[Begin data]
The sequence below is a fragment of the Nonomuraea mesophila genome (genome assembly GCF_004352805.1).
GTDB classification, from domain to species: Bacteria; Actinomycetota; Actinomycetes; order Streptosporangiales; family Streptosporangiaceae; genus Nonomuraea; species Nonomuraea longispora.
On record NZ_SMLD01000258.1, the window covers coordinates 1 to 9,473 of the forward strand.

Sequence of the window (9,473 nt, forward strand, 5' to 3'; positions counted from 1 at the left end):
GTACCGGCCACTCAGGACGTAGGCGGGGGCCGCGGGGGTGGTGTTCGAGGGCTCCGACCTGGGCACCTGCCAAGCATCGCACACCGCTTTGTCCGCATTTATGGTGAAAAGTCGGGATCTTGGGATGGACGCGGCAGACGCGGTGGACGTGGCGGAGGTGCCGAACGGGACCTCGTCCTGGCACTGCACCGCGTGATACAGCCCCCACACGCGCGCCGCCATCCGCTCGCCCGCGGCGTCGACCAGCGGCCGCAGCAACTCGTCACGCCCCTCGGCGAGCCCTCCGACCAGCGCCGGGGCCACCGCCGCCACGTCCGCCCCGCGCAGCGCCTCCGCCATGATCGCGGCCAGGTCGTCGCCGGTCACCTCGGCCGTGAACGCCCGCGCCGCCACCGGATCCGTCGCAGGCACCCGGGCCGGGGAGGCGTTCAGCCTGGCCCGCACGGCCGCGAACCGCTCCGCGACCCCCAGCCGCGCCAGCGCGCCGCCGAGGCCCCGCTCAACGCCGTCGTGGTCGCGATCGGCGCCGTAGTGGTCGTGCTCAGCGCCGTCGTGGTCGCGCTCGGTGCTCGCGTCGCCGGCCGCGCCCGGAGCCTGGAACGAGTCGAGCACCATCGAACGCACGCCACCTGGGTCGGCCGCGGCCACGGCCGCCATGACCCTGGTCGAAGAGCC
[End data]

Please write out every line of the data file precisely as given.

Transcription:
The sequence below is a fragment of the Nonomuraea mesophila genome (genome assembly GCF_004352805.1).
GTDB classification, from domain to species: Bacteria; Actinomycetota; Actinomycetes; order Streptosporangiales; family Streptosporangiaceae; genus Nonomuraea; species Nonomuraea longispora.
On record NZ_SMLD01000258.1, the window covers coordinates 1 to 9,473 of the forward strand.

Sequence of the window (9,473 nt, forward strand, 5' to 3'; positions counted from 1 at the left end):
GTACCGGCCACTCAGGACGTAGGCGGGGGCCGCGGGGGTGGTGTTCGAGGGCTCCGACCTGGGCACCTGCCAAGCATCGCACACCGCTTTGTCCGCATTTATGGTGAAAAGTCGGGATCTTGGGATGGACGCGGCAGACGCGGTGGACGTGGCGGAGGTGCCGAACGGGACCTCGTCCTGGCACTGCACCGCGTGATACAGCCCCCACACGCGCGCCGCCATCCGCTCGCCCGCGGCGTCGACCAGCGGCCGCAGCAACTCGTCACGCCCCTCGGCGAGCCCTCCGACCAGCGCCGGGGCCACCGCCGCCACGTCCGCCCCGCGCAGCGCCTCCGCCATGATCGCGGCCAGGTCGTCGCCGGTCACCTCGGCCGTGAACGCCCGCGCCGCCACCGGATCCGTCGCAGGCACCCGGGCCGGGGAGGCGTTCAGCCTGGCCCGCACGGCCGCGAACCGCTCCGCGACCCCCAGCCGCGCCAGCGCGCCGCCGAGGCCCCGCTCAACGCCGTCGTGGTCGCGATCGGCGCCGTAGTGGTCGTGCTCAGCGCCGTCGTGGTCGCGCTCGGTGCTCGCGTCGCCGGCCGCGCCCGGAGCCTGGAACGAGTCGAGCACCATCGAACGCACGCCACCTGGGTCGGCCGCGGCCACGGCCGCCATGACCCTGGTCGAAGAGCC